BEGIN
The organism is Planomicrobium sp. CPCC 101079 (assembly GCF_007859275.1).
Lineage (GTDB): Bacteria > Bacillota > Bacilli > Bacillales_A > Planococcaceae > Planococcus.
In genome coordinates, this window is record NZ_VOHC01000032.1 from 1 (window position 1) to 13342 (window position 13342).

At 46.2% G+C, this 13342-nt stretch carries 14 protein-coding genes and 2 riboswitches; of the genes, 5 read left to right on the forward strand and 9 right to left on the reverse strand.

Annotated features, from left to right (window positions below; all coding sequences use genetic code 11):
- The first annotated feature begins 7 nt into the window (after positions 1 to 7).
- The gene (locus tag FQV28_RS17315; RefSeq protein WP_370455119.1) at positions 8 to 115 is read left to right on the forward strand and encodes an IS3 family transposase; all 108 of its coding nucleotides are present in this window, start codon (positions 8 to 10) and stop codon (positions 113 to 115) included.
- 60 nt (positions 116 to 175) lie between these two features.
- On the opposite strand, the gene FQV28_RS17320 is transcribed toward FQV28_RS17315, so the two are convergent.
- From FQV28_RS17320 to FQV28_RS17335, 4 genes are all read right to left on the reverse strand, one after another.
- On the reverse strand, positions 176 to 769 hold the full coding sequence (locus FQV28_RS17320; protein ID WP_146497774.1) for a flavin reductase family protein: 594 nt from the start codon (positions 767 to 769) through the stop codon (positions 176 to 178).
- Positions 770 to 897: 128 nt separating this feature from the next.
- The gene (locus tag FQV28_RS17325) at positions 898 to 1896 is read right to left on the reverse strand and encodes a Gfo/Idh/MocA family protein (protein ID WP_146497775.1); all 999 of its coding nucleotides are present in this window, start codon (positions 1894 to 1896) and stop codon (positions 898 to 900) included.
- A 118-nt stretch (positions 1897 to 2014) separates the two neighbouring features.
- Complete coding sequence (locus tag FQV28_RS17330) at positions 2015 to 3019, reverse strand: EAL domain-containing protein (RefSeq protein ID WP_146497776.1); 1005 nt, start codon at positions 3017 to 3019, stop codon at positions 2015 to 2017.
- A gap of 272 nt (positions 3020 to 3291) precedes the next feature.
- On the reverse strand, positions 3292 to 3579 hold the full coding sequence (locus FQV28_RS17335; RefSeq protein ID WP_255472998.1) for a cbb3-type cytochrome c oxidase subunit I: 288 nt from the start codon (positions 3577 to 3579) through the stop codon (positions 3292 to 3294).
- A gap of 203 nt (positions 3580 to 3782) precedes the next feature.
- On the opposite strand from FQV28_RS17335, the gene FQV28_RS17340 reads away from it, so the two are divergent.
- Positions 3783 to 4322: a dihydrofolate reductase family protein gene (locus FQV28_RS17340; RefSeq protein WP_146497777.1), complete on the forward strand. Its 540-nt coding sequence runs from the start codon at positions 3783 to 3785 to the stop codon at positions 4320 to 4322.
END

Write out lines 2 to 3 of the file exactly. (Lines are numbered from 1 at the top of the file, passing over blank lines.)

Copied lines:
Lineage (GTDB): Bacteria > Bacillota > Bacilli > Bacillales_A > Planococcaceae > Planococcus.
In genome coordinates, this window is record NZ_VOHC01000032.1 from 1 (window position 1) to 13342 (window position 13342).